Facebook is on a collision course with global intelligence agencies after making its popular mobile phone messaging service harder to crack than ever before.
Messages will be encrypted on WhatsApp, which has more than a billion users who can send messages, pictures and recordings over their phones via the internet.
It means that customers can send messages without worrying that they may be being spied on.
But while the move will be welcomed by some, others fear it will play into the hands of terrorists and criminals who could use the platform to map out their plans. The encryption turns messages into indecipherable computer code, which can be unscrambled only when it reaches the intended recipient.
That means they cannot be tapped by authorities – or anyone else – even if Facebook is handed a court order.
Jan Koum, WhatsApp’s co-founder, who grew up in Soviet-era Ukraine, said: ‘The desire to protect people’s private communication is one of the core beliefs we have at WhatsApp and for me it’s personal.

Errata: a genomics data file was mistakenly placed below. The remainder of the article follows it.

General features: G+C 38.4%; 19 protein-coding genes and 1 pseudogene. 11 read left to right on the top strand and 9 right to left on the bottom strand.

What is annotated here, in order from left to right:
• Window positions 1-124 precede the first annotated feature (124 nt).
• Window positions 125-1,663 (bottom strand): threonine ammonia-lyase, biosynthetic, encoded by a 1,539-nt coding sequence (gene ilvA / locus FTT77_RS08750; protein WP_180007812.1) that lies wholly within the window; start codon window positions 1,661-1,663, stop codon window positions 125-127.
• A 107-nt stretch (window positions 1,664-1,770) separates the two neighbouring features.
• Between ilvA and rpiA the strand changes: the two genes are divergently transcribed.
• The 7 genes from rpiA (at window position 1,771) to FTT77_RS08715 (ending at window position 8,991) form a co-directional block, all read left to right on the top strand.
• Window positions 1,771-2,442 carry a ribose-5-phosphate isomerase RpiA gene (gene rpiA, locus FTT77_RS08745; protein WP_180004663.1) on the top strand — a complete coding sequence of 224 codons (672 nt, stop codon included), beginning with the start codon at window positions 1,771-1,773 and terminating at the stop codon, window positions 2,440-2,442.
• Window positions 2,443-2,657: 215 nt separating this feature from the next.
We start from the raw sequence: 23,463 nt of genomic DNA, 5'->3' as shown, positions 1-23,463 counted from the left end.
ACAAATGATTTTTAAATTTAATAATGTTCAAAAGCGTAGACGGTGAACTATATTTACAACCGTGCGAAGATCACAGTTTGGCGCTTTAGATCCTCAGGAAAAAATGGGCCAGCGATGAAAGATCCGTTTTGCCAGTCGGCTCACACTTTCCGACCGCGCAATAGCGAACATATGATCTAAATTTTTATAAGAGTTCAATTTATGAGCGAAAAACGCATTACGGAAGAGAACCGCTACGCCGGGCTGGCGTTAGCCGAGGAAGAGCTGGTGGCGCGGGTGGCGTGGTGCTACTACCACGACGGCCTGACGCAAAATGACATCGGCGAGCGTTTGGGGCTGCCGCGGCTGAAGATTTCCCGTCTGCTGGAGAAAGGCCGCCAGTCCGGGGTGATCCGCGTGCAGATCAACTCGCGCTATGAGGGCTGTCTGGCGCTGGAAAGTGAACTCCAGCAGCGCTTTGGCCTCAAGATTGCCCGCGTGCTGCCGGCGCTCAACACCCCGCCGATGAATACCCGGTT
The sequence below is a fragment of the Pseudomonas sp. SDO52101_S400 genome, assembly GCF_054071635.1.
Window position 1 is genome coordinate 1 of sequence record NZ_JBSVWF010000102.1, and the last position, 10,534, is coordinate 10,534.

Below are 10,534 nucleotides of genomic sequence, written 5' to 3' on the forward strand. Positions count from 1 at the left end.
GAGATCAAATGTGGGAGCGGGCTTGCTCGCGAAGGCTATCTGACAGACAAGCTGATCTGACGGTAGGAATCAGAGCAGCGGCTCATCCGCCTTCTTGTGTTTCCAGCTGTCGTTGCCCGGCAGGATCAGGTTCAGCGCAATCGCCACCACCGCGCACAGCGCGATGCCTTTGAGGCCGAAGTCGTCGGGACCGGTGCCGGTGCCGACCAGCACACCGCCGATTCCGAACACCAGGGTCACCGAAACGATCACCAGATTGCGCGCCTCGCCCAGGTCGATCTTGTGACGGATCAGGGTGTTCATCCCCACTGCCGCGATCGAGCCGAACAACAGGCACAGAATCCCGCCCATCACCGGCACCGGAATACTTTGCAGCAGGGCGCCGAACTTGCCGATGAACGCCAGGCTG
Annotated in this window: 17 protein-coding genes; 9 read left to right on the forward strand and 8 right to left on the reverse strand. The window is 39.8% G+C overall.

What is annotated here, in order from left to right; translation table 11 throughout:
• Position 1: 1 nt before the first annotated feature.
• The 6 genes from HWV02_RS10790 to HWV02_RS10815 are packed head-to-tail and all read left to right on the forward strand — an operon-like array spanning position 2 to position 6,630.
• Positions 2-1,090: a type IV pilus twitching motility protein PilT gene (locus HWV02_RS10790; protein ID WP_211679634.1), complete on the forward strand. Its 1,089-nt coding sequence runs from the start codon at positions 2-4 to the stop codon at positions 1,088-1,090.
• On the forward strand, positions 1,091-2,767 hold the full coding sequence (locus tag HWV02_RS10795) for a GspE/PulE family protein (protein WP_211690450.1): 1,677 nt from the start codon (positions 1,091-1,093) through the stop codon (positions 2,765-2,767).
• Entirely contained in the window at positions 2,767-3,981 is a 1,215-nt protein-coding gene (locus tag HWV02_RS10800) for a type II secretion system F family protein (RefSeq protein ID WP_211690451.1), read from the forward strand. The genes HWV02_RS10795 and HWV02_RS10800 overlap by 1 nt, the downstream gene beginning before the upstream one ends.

‘I grew up in the USSR during communist rule and the fact that people couldn’t speak freely is one of the reasons my family moved to the United States.’
The move has added fuel to an already raging row between technology firms and the US government over privacy.
Last month, Apple had a showdown with the FBI when it refused to crack an iPhone belonging to one of the gunmen responsible for a mass shooting in San Bernardino.
The FBI tried to force Apple to give it access to the device – but the technology company refused on the grounds that it would open the floodgates for security breaches.
The matter was settled when the FBI managed to crack the phone itself – but not before it created a huge political row over how much access technology companies should grant intelligence agencies.
Facebook boss Mark Zuckerberg told a conference in Barcelona that he was ‘pretty sympathetic’ with Apple’s position.
WhatsApp was bought by Facebook for $21.9 billion (£15.6bn) in 2014, even though it did not make a profit at the time.